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7D Mark II AF Question

CanonBallBob
New Contributor

Hello All...New to the forum and my 7D Mark II. I went to a graduation this past weekend and tried getting some close up shots from the wings of the auditorium. Shooting in Av, AI servo and using the very most center focus point, I could not get off a good, in-focused shot to save my butt. Plenty of light and the ISO was around 16000 (i know...it is marginal at that point), but I would expect that focus should have been dead on. What's the deal?

 

No problem with focus close up...sees pretty sharp.

 

Is it true what some have said about this camera? Focus is hit and miss?

11 REPLIES 11

Waddizzle
VIP

Turn off the AI Servo, and go with "One Shot", not unless, of course, you're shooting running lions, tigers, and bears.  Try turning off all focus points, except for the Center Focus Point, too.  Don't let the camera decide what it wants to focus on.  You decide, and take control of it by using just the center point.

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"Doctor told me to get out and walk, so I bought a Canon."

digital
Super Contributor

ISO 16000 or 1600? What were the shutter speeds? What type of lens were you using?   

ebiggs1
Forum Elite

"Turn off the AI Servo, and go with "One Shot"

 

Bingo! This was your problem.  You said center focus point?  Did you turn all th eothers off?  You should have!

 

"Plenty of light and the ISO was around 16000 (i know...it is marginal at that point)..."

 

16000 or 1600?  There is no such thing as "plenty of light" if you are shooting ISO of 16000.

Otherwise ISO 1600 for a 7D Mk II is nothing.

EB
EOS 1DX and 1D Mk IV and several lenses!

PajamaGuy
Frequent Contributor

Bob,

 

The 7D2 is highly configurable - especially the focusing system. I think most folks who say the focus is "hit-or-miss" don't understand or have misconfigured the system.  What's already been posted is correct, don't use AI Servo, but do select the center focus point (it is high-precision dual cross-type and has the lowest light capability). 

 

But there's a few other factors - If you're hand-holding at a slow shutter speed, IS will only do so much.  Your lens is probably the factor with the biggest impact.  With 5 grandkids, I do a fair amount of auditorium/gymnasium shooting.  When I'm inside and can't use flash (I always do unless it's specifically prohibited) , I don't want to press the shutter unless the aperture is f/2.8 or less (wider?  more open?).  The 85mm f/1.8 is pretty good, but if you invest in a 70-200 f/2.8, you'll be much happier.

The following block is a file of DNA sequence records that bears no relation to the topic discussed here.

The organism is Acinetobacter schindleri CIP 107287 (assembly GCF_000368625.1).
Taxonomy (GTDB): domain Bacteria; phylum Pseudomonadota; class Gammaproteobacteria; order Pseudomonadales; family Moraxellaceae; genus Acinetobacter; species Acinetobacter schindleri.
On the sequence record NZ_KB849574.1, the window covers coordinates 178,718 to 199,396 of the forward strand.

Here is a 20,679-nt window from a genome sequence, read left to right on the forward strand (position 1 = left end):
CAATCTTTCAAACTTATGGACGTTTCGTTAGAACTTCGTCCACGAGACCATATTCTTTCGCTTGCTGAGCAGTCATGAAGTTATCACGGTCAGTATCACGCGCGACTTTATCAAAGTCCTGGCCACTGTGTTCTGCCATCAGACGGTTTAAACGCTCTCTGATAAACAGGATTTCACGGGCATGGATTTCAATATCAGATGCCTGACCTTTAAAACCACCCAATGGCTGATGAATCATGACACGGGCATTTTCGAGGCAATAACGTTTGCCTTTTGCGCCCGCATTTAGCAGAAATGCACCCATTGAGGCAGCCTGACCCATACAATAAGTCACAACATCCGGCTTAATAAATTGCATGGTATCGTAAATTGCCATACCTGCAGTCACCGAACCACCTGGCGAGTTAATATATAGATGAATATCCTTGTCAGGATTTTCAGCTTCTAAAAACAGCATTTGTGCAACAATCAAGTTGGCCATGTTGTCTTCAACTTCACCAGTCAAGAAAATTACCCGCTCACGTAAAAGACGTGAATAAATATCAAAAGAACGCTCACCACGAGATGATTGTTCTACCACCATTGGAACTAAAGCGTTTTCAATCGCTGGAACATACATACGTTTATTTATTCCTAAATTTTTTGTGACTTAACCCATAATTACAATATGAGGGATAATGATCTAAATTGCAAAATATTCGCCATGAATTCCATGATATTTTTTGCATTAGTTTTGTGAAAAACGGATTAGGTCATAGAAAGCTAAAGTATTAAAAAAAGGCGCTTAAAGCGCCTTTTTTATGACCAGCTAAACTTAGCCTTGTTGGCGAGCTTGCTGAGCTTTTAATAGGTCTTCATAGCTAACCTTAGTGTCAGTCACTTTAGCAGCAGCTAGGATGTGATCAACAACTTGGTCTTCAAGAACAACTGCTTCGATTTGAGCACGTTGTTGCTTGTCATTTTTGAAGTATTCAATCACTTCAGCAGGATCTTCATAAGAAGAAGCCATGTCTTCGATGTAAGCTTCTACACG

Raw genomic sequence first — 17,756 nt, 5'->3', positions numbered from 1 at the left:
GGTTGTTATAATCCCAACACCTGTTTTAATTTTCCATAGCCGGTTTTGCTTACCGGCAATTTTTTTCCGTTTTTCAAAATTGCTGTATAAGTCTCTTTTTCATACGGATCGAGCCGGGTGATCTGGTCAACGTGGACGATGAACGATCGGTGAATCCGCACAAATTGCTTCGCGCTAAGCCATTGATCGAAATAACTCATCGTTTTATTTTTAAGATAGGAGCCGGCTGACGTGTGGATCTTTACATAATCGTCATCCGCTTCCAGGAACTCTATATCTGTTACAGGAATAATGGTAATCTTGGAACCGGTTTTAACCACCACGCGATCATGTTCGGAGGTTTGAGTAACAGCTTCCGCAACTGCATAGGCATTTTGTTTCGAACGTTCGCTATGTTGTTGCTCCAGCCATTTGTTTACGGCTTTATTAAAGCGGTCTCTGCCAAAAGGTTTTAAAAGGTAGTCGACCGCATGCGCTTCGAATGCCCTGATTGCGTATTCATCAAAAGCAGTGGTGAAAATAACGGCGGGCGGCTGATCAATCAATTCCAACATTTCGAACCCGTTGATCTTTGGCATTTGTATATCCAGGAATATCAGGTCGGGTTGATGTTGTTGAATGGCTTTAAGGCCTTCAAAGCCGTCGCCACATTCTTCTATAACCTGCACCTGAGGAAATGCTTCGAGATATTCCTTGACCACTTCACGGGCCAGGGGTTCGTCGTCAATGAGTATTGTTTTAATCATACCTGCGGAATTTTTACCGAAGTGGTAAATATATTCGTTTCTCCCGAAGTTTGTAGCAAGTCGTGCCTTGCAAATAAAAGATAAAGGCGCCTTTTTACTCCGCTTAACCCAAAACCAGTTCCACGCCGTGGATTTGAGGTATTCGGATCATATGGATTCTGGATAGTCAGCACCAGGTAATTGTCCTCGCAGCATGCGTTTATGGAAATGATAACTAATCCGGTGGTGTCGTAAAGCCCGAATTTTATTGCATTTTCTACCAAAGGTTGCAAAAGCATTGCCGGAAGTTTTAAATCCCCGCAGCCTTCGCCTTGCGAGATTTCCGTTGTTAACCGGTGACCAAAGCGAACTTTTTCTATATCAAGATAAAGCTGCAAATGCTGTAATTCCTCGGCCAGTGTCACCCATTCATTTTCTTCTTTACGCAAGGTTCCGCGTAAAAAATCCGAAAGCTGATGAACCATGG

IMHO

 

PJ
(Grampy)



"Photography is a money-sucking black hole, and I'm approaching the event horizon"

"... use flash (I always do unless it's specifically prohibited) , ..."

Really?  I never use flash. Never!   Prohibited or not.  None of the places I shoot would allow flash anyway.  Unless you are pretty close, flash is a bigger problem that it ever is as a helper.

EB
EOS 1DX and 1D Mk IV and several lenses!

PajamaGuy
Frequent Contributor

Well, it's a good thing your opinions are just that, "opinions" - if they were rules (or facts), I'd not have a lot of great pics.

PJ
(Grampy)



"Photography is a money-sucking black hole, and I'm approaching the event horizon"

Grampy, 

It isn't an opinion. It is what I do. I have been shooting school events for the last 25 years for hire.  Not to mention that flash is not allowed in a single one.

I am really very curious as to how you use flash? Which flash?  What events are you shooting? Now it is my opinion that I don't see how it would help.

EB
EOS 1DX and 1D Mk IV and several lenses!


@ebiggs1 wrote:

"... use flash (I always do unless it's specifically prohibited) , ..."

Really?  I never use flash. Never!   Prohibited or not.  None of the places I shoot would allow flash anyway.  Unless you are pretty close, flash is a bigger problem that it ever is as a helper.


That's true.  For most sports, flashes are prohibited.  Not only can they blind and impair an athlete, they can also put an athlete is serious physical danger.  I have seen pole vaulters miss the box where they plant their pole, and miss the padded landing mat.  I've seen shotputters toss the shot in the wrong direction.  I have seen hurdlers get tangled up in a hurdle, and go down HARD. 

 

And, that's just track and field.  Flashes are even more dangerous at gymnastic events.  Flashes can blind basketball players as they leap in the air to make, or block, a shot.  The list of ugly scenarios is endless.  Besides, flashes can also have undesireable affects on television cameras during live broadcasts.  The list of reasons is endless.

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"Doctor told me to get out and walk, so I bought a Canon."